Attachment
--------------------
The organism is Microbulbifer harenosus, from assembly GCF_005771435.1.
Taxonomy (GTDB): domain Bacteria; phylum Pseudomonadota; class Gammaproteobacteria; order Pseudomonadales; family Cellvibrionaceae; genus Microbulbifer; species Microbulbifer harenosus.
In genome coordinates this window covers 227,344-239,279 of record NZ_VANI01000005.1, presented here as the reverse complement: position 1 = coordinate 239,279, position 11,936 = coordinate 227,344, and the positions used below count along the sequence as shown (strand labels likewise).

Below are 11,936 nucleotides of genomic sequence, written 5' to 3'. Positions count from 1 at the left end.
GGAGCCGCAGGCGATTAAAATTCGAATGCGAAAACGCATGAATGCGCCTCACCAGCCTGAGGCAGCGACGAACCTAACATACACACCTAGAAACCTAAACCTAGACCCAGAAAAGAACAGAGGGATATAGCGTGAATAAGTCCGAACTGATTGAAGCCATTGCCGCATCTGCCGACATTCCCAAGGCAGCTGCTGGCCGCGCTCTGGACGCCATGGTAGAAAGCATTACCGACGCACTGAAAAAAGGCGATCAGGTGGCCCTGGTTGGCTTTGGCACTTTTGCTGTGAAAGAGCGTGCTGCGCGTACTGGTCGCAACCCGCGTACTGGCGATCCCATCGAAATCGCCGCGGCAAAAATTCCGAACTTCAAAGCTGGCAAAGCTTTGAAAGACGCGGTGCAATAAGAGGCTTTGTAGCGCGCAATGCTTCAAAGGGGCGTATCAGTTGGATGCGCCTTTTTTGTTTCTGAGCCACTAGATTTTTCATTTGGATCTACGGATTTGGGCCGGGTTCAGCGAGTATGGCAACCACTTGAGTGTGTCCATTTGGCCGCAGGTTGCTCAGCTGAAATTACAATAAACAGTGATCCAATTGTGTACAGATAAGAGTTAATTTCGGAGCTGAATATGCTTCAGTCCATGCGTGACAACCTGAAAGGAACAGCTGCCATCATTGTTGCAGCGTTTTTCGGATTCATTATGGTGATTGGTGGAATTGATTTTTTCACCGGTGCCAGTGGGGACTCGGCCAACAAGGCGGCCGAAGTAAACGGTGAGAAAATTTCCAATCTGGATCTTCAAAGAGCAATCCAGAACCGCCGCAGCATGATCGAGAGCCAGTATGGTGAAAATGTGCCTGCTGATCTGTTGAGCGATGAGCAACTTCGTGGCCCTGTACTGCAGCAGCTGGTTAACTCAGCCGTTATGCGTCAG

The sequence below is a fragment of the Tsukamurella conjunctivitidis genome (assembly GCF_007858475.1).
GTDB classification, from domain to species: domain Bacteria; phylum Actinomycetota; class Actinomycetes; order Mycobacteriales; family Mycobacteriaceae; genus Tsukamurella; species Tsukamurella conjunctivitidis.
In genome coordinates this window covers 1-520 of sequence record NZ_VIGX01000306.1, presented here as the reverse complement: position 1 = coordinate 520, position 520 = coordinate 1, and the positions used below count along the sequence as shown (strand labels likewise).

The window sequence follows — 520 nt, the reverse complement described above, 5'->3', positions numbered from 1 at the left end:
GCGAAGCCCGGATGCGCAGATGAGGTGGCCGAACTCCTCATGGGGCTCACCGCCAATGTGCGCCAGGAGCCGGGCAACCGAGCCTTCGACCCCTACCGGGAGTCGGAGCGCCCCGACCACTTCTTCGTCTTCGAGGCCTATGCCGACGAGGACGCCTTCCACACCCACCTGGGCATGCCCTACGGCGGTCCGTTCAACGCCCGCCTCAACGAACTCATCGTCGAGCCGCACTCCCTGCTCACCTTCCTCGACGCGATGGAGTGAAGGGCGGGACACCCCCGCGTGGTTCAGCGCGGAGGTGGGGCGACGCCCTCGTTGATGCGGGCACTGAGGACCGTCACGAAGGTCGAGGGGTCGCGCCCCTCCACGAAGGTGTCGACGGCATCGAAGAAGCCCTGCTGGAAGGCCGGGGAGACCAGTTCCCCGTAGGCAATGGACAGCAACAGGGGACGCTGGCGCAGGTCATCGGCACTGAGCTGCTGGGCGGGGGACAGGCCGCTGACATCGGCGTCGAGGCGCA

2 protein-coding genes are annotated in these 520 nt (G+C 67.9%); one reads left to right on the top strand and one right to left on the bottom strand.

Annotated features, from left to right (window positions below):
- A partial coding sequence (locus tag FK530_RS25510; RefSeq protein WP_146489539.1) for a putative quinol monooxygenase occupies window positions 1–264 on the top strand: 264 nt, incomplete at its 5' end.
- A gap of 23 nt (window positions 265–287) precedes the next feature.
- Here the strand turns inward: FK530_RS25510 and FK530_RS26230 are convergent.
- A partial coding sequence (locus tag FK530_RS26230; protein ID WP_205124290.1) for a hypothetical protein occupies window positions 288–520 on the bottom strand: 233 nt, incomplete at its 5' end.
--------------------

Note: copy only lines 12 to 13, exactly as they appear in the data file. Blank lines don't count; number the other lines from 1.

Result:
Annotated features, from left to right (window positions below):
- A partial coding sequence (locus tag FK530_RS25510; RefSeq protein WP_146489539.1) for a putative quinol monooxygenase occupies window positions 1–264 on the top strand: 264 nt, incomplete at its 5' end.